Since 2001, Ready2Net (from CSU Monterey Bay) offers TV broadcasts, podcasts, and streamed webcasts programs relating to the Internet evolution and technologies for higher education. Anyone can watch these for FREE. One currently available is called Green Computing and Higher Education, the 3 R’s, which discusses ways to conserve energy and to promote more sustainable solutions in labs and data centers (60 mins). You have to register so they keep track of web casts participation but they are free to view whenver you wish either in Quicktime or Windows Media Stream.
Whether to save money on gas or be more environmentally friendly, many students in high school and college are moving toward using bikes instead of cars. Many schools are moving toward initiatives to encourage this bike movement. Examples: Ripon College (WI) is offering first year students FREE mountatin bikes, helmet and lock if they sign a pledge not to bring a car to campus for the entire school year. Emory University has a complete Web site called Bike Emory listing events, a cyclopedia, bike resources, maps, etc. but best of all Emery offers several on campus bike repair shops, deep discounts on bike purchases, and a bike share program for all eligible students/staff to bike around campus free! Colleges in other states such as Alabama, Georgia, Illinois, Maine and Pennsylvania are now offering bike-loan programs.
For librarians: if your college (or high school) does not have such initiatives think about getting involved to make it happen; if they do, try to get involved to show the library’s support; make sure you have a bike rack outside the library; encourage your own staff and students to participate (incentives?); try a display of bike related resources in the library; highlight your e-resources which students can access remotely, w/o having to drive or bike to campus as all. I’m sure there are lots of other ideas – please suggest/comment!
If you know you will be upgrading computer/electronic equipment in the next year or two, but you know you are just adding to the growing hazardous electronic waste, check out TechForward. It’s a company that sells you a guaranteed buy back deal at the point of sale for you new device (iPod, computer, DVD, TV, etc). So for example, for about $60 the new MacBook Pro you are buying today can be traded in to TechForward in a year/18months for about $420. TechFoward will supply you a box and free shipping to send it back, and they either resell or recycle the device. CNET news.com has an article with more details on this young company’s venture capitalist business.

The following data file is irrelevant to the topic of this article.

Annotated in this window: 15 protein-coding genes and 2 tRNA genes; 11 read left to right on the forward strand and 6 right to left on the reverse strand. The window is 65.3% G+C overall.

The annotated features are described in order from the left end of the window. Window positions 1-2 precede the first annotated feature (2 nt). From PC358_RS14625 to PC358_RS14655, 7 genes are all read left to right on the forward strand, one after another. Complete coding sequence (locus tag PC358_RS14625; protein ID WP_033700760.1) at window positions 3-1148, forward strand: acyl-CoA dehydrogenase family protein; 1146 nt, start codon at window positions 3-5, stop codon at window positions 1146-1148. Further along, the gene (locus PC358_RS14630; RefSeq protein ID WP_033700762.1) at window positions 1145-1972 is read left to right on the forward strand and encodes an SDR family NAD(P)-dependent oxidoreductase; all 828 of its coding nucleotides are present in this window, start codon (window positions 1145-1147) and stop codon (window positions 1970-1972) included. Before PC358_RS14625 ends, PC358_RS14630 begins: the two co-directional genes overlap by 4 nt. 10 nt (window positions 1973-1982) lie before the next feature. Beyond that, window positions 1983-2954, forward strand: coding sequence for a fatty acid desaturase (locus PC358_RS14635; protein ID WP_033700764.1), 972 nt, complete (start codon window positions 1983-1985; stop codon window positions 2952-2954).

I stumbled upon this wiki (from Wired’s How-to Wiki) listing various ways to reduce your footprint and its a wiki, so you can add your own ideas once you log in. Some ideas they list: aps in Facebook (Carpool or CarbonMind); Terrapass (determine lowest carbon emission when flying); GreenestHost (green data hosting); or a Carbon Widget to add to your Web site.
Did you know that in its natural state paper is off-white to brown in color though most paper we seem to use at work is white? That is because chlorine is used to make it the supposedly more appealing white color. Chlorine containing organic compounds are listed as a top pollutant for their impact on human health and the environment (for more details on this you can read the UN’s Environmental Progamme’s Persistent Organic Compounds(POPs) page) If you want bleached paper, try oxygen bases bleaches. Also, note that “Chlorine Free” labels are deceiving; that can just mean not elemental chlorine yet forms of chlorine are still used. The Reach for Unbleached Foundation has lots more information on this topic.
Unbleached paper products are available for everything from printer paper to file folders as well as paper products like tissues that you might use around the office. Check with your office supply company to see if they offer unbleached options.
Interested in learning more about green rooftop gardens then check out this blog Green Roof Growers. They grow vegetables on their various rooftops in Chicago, and offer ideas, explainations, photos, and how-tos on getting a green roof garden going yourself. (I found it on the Best Green Blogs Web site)